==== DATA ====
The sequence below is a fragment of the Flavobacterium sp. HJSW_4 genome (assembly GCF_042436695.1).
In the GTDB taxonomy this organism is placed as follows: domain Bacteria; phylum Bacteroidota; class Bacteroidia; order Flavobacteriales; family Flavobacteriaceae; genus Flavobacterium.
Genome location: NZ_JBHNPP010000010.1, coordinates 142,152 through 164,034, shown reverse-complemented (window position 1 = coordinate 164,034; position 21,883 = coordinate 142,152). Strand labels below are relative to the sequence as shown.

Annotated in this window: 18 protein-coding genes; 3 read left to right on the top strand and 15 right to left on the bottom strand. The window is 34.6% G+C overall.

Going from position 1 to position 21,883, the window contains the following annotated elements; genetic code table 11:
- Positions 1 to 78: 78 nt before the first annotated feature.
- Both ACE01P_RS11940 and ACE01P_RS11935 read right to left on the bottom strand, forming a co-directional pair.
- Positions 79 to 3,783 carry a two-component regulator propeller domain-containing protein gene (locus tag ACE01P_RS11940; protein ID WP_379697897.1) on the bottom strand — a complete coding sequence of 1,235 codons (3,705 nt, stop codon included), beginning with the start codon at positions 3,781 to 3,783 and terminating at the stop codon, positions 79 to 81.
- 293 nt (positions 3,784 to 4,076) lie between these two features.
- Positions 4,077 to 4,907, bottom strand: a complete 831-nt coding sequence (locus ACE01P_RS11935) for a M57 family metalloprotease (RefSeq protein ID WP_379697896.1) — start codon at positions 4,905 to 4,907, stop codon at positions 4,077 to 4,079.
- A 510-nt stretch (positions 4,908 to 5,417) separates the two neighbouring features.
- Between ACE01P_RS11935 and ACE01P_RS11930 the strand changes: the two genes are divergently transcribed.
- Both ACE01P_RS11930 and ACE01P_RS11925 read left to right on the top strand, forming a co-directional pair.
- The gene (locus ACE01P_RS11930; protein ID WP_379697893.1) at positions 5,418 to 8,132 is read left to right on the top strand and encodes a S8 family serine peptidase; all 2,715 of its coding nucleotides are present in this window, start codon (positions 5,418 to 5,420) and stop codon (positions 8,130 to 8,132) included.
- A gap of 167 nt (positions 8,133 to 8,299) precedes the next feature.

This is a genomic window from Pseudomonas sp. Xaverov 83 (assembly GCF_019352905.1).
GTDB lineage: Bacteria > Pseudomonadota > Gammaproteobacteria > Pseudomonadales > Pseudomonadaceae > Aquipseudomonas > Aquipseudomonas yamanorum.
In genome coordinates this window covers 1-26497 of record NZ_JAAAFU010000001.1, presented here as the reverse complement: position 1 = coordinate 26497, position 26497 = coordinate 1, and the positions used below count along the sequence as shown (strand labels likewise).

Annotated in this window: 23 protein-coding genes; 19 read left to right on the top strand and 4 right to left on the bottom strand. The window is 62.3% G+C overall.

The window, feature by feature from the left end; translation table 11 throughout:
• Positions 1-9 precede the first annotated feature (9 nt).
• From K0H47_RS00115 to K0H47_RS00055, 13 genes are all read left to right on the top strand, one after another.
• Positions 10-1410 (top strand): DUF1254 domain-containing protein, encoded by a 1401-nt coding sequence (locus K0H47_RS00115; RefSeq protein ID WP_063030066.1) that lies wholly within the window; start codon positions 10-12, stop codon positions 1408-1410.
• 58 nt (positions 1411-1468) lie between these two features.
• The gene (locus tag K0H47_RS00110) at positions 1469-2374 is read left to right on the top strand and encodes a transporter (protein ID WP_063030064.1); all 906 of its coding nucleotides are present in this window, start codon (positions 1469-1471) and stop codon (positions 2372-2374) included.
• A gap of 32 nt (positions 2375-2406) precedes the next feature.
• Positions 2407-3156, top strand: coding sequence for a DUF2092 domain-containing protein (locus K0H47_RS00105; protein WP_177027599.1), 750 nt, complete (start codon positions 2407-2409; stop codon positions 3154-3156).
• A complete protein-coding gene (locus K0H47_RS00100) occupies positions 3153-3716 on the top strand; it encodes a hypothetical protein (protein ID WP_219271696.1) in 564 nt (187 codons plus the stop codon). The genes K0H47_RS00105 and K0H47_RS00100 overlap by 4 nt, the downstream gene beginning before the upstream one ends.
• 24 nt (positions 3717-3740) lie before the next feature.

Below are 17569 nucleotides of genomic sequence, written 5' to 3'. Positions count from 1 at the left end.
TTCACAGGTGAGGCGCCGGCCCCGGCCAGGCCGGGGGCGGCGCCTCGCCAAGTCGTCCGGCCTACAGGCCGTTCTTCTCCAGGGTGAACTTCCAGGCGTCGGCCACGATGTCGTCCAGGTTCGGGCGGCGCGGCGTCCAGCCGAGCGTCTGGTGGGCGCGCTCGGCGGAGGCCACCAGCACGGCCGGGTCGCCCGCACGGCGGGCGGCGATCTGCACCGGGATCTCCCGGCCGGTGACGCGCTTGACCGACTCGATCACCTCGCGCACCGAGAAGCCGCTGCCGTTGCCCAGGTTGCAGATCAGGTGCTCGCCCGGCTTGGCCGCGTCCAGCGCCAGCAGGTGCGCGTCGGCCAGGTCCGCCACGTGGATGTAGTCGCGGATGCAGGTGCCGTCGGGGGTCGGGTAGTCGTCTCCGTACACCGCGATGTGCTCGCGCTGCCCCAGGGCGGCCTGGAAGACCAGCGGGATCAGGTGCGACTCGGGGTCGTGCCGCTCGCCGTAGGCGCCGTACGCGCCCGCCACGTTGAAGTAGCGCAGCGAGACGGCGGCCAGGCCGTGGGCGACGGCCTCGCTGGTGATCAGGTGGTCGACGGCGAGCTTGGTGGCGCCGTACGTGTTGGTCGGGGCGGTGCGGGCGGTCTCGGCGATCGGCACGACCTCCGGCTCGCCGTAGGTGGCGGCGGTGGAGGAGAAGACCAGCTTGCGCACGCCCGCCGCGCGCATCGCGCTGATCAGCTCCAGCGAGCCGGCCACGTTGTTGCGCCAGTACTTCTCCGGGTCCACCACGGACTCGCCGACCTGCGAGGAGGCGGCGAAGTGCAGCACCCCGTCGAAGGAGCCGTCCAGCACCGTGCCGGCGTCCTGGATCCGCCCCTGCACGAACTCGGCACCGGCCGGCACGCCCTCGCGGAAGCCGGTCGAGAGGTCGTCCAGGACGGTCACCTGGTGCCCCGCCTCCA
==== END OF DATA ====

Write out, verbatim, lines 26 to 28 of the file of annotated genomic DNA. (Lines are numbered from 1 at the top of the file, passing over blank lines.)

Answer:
• A gap of 32 nt (positions 2375-2406) precedes the next feature.
• Positions 2407-3156, top strand: coding sequence for a DUF2092 domain-containing protein (locus K0H47_RS00105; protein WP_177027599.1), 750 nt, complete (start codon positions 2407-2409; stop codon positions 3154-3156).
• A complete protein-coding gene (locus K0H47_RS00100) occupies positions 3153-3716 on the top strand; it encodes a hypothetical protein (protein ID WP_219271696.1) in 564 nt (187 codons plus the stop codon). The genes K0H47_RS00105 and K0H47_RS00100 overlap by 4 nt, the downstream gene beginning before the upstream one ends.